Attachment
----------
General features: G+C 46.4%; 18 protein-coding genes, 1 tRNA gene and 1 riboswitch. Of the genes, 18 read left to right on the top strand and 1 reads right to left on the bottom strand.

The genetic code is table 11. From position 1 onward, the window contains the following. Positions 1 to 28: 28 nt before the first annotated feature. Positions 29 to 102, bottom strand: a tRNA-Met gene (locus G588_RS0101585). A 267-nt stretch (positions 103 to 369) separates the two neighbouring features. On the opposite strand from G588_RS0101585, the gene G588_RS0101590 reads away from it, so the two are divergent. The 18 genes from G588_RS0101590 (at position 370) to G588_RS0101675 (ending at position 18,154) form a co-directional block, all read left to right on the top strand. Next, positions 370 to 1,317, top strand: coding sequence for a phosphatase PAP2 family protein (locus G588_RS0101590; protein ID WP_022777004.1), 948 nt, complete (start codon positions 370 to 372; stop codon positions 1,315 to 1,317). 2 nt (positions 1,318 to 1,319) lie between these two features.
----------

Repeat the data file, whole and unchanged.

General features: G+C 46.4%; 18 protein-coding genes, 1 tRNA gene and 1 riboswitch. Of the genes, 18 read left to right on the top strand and 1 reads right to left on the bottom strand.

The genetic code is table 11. From position 1 onward, the window contains the following. Positions 1 to 28: 28 nt before the first annotated feature. Positions 29 to 102, bottom strand: a tRNA-Met gene (locus G588_RS0101585). A 267-nt stretch (positions 103 to 369) separates the two neighbouring features. On the opposite strand from G588_RS0101585, the gene G588_RS0101590 reads away from it, so the two are divergent. The 18 genes from G588_RS0101590 (at position 370) to G588_RS0101675 (ending at position 18,154) form a co-directional block, all read left to right on the top strand. Next, positions 370 to 1,317, top strand: coding sequence for a phosphatase PAP2 family protein (locus G588_RS0101590; protein ID WP_022777004.1), 948 nt, complete (start codon positions 370 to 372; stop codon positions 1,315 to 1,317). 2 nt (positions 1,318 to 1,319) lie between these two features.